Though Indonesia’s President has called for a moratorium on peatland clearing in Indonesia, the process of deforestation and clearing continues. Despite the grave conditions that developed in 2015, fire is still the cheapest means of clearing remnant forest areas once valuable species have been removed.
Following a PM Haze volunteer visit to Riau on 23 February 2017 I began to map the relentless destruction of Riau’s forests.
The red line shows the course of a helicopter flight. The path traverses a variety of landscapes and land use. Additional photos have been added along with shaded areas showing the location of recent fires.
Blogging about deforestation and smoke haze
I first began writing about this problem in September 2015 with the story Forest Burning and haze in Indonesia, Malaysia and Singapore.
12 more posts followed as my focus narrowed to Sumatra and Riau Province, in particular.
- #Indonesia’s #peatland is burning: the peatland burning #moratorium is failing in Riau Province, Sumatra
- Encountering the #Indigenous people of #Riau proved cause for wider reflection
- #Indigenous People in Siberut are facing deforestation and major cultural disruption
- Competition for land in Riau Province: Pressure from Oil Palm and Wood Pulp Corporations
- Little ground for optimism for the future of forests in #Indonesia’s #Riau Province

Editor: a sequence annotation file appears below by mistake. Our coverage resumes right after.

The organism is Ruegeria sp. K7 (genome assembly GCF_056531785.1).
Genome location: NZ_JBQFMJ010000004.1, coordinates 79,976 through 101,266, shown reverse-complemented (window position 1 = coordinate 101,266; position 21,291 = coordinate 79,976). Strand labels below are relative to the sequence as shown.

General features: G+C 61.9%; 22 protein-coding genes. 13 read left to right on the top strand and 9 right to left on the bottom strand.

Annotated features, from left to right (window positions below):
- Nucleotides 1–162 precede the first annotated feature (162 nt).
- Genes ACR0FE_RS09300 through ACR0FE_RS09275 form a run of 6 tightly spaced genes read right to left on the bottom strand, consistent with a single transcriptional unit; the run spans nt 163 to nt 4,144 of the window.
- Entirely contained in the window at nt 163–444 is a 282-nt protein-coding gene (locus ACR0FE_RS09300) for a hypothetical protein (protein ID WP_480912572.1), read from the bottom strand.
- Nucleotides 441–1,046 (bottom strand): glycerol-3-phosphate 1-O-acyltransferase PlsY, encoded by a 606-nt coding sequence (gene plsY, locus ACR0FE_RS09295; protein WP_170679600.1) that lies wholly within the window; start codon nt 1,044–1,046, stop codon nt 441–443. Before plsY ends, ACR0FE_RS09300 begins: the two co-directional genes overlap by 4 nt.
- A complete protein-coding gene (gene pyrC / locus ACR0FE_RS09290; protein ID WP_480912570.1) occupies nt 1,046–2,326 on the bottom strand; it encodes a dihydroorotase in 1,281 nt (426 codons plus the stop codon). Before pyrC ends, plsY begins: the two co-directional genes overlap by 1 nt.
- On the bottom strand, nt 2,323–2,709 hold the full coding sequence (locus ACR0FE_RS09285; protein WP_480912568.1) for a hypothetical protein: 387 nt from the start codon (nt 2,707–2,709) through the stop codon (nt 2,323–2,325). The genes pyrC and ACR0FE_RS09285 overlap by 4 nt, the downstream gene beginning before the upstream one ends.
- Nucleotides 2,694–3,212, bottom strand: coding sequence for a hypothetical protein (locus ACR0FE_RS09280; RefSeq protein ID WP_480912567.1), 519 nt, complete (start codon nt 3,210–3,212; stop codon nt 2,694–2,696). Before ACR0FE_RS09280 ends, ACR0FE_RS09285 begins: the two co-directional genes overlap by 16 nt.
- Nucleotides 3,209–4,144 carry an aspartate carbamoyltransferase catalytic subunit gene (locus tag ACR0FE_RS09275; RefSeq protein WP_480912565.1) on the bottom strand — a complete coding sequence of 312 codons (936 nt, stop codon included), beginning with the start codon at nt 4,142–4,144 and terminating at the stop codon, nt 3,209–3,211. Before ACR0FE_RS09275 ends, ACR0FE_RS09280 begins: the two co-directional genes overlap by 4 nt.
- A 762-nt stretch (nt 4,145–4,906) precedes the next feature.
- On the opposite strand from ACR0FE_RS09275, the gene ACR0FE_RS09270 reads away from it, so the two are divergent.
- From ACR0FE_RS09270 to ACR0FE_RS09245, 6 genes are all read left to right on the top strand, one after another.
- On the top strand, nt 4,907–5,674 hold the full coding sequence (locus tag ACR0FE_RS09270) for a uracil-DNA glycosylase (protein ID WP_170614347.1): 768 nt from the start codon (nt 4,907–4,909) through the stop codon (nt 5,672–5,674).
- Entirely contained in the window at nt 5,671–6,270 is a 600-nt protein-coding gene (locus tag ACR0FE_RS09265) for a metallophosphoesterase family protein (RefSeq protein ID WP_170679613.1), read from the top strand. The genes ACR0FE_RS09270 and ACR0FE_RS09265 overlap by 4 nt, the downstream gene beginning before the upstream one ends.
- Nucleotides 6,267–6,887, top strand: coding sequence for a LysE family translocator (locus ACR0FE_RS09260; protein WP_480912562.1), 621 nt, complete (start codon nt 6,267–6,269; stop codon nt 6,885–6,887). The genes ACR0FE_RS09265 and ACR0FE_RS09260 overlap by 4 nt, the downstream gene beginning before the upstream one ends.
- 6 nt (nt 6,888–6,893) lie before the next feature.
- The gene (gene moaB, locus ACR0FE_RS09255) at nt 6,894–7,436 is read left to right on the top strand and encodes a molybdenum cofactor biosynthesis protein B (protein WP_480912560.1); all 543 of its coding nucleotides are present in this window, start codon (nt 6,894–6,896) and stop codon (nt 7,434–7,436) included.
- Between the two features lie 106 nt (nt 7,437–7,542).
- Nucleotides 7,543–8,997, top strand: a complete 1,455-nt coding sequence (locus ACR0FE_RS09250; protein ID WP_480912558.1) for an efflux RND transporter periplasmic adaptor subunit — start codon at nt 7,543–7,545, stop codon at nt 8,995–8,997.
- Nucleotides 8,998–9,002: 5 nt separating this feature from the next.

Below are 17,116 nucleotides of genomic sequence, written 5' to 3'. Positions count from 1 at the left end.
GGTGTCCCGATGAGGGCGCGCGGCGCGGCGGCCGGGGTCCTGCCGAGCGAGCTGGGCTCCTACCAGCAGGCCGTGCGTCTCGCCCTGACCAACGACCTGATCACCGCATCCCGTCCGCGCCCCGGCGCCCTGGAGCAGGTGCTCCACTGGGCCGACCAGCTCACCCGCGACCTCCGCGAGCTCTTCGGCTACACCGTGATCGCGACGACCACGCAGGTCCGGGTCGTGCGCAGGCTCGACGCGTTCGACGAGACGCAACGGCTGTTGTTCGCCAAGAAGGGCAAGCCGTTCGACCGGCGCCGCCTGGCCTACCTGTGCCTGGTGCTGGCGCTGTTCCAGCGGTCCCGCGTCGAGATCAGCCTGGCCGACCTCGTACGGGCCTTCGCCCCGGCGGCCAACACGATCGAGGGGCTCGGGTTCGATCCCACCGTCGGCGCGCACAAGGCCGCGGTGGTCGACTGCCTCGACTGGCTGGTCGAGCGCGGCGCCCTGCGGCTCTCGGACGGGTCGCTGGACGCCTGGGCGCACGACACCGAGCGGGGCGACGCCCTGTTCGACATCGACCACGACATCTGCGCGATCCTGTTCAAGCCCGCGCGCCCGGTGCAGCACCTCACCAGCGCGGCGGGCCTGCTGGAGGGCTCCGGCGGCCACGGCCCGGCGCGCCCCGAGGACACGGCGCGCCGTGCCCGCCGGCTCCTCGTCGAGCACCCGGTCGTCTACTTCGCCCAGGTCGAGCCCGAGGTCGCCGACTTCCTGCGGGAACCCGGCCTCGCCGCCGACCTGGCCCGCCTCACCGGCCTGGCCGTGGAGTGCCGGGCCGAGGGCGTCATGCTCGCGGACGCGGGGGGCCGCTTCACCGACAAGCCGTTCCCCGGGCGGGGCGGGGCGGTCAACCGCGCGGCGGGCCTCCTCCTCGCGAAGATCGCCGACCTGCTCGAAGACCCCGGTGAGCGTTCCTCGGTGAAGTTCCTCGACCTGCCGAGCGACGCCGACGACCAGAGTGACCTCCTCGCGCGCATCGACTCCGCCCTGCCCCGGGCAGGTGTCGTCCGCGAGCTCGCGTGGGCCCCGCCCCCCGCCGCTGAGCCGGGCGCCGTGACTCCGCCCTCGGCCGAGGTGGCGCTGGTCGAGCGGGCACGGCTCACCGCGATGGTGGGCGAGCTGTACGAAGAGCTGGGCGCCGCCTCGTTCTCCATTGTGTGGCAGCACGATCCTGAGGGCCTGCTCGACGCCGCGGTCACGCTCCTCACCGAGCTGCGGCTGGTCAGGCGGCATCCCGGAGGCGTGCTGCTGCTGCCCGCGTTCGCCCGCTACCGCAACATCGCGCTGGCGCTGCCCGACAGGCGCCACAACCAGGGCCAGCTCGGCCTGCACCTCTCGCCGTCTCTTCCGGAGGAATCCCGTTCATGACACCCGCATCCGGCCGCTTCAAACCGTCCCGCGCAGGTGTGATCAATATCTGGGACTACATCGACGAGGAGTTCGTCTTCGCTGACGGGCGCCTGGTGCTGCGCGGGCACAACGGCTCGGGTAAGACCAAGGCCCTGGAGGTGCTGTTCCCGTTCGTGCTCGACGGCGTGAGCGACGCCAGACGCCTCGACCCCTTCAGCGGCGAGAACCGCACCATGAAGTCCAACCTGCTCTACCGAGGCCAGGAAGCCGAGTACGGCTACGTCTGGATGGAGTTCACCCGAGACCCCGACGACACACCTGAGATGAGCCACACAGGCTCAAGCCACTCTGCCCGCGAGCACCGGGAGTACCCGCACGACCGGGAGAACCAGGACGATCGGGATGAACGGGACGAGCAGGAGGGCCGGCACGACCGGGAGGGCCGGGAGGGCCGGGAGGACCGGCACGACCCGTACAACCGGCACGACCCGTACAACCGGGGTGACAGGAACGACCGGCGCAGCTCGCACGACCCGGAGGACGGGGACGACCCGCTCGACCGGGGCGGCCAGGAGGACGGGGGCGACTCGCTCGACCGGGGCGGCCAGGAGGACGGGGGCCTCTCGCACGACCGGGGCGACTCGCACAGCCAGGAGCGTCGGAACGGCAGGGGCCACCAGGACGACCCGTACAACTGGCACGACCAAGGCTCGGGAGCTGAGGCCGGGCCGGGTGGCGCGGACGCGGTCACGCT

- Getting Singapore’s eateries and companies to switch to #sustainable palm oil
- Peoples’ Movement to Stop the Haze #GoHazeFree
- Tackling the smoke #haze problem with alternative sustainable #peatland production
- #Indonesian #peatlands are torched again as the #burning season gets underway
- Indonesian Foreign Ministry on Smoke Haze
- The #smokehaze is likely to remain a problem in the face of an ineffective #Indonesian response
- Impacts of and responses to the dense smoke haze from #Indonesia
- Forest Burning and haze in Indonesia, Malaysia and Singapore
The failure of governance
There is much more to say on this issue but to sum it up in one sentence is easy. There has been a failure of the different levels of government in Indonesia to apply the law in the face of pressed from vested interests with a capacity to pay for special consideration.
At present, I’m working on a post that addresses this squarely. In the meantime, anyone wanting an excellent overview of this issue should consult Turning down the heat in Indonesia’s oil palm industry: Good governance and sustainability incentives can provide alternatives for land conversion fires by Nabiha Shahab. She has drawn many of the threads together
She writes, in part:
In theory, the central government has power to influence the oil palm supply chain through law and policies; district-level governments have the most jurisdiction for law enforcement and information-spreading; and village governments are closest to plantation developers, thus having the responsibility of dealing directly with them.
However, good governance for the industry is not as simple as a top-down approach. From consumers to mills, refineries and developers, players in palm oil influence governance processes in different, sometimes unexpected ways.
Read more in my next post.